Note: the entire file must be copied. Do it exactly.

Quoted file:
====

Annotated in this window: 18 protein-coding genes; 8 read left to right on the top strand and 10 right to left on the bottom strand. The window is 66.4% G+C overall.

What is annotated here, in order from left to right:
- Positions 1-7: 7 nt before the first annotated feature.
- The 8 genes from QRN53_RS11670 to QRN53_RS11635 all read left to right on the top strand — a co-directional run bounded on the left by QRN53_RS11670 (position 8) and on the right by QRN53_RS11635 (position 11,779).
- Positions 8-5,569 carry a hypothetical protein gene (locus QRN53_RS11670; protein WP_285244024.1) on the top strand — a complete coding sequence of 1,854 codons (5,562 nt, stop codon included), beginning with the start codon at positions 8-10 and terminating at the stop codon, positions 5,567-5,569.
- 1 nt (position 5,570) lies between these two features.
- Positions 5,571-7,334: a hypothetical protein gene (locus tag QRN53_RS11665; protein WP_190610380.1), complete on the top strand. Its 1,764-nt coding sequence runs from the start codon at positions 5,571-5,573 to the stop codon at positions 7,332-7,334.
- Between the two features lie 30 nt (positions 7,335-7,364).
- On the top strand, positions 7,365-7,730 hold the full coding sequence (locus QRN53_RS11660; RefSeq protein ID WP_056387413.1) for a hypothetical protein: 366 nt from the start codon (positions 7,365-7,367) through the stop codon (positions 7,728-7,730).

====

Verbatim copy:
Annotated in this window: 18 protein-coding genes; 8 read left to right on the top strand and 10 right to left on the bottom strand. The window is 66.4% G+C overall.

What is annotated here, in order from left to right:
- Positions 1-7: 7 nt before the first annotated feature.
- The 8 genes from QRN53_RS11670 to QRN53_RS11635 all read left to right on the top strand — a co-directional run bounded on the left by QRN53_RS11670 (position 8) and on the right by QRN53_RS11635 (position 11,779).
- Positions 8-5,569 carry a hypothetical protein gene (locus QRN53_RS11670; protein WP_285244024.1) on the top strand — a complete coding sequence of 1,854 codons (5,562 nt, stop codon included), beginning with the start codon at positions 8-10 and terminating at the stop codon, positions 5,567-5,569.
- 1 nt (position 5,570) lies between these two features.
- Positions 5,571-7,334: a hypothetical protein gene (locus tag QRN53_RS11665; protein WP_190610380.1), complete on the top strand. Its 1,764-nt coding sequence runs from the start codon at positions 5,571-5,573 to the stop codon at positions 7,332-7,334.
- Between the two features lie 30 nt (positions 7,335-7,364).
- On the top strand, positions 7,365-7,730 hold the full coding sequence (locus QRN53_RS11660; RefSeq protein ID WP_056387413.1) for a hypothetical protein: 366 nt from the start codon (positions 7,365-7,367) through the stop codon (positions 7,728-7,730).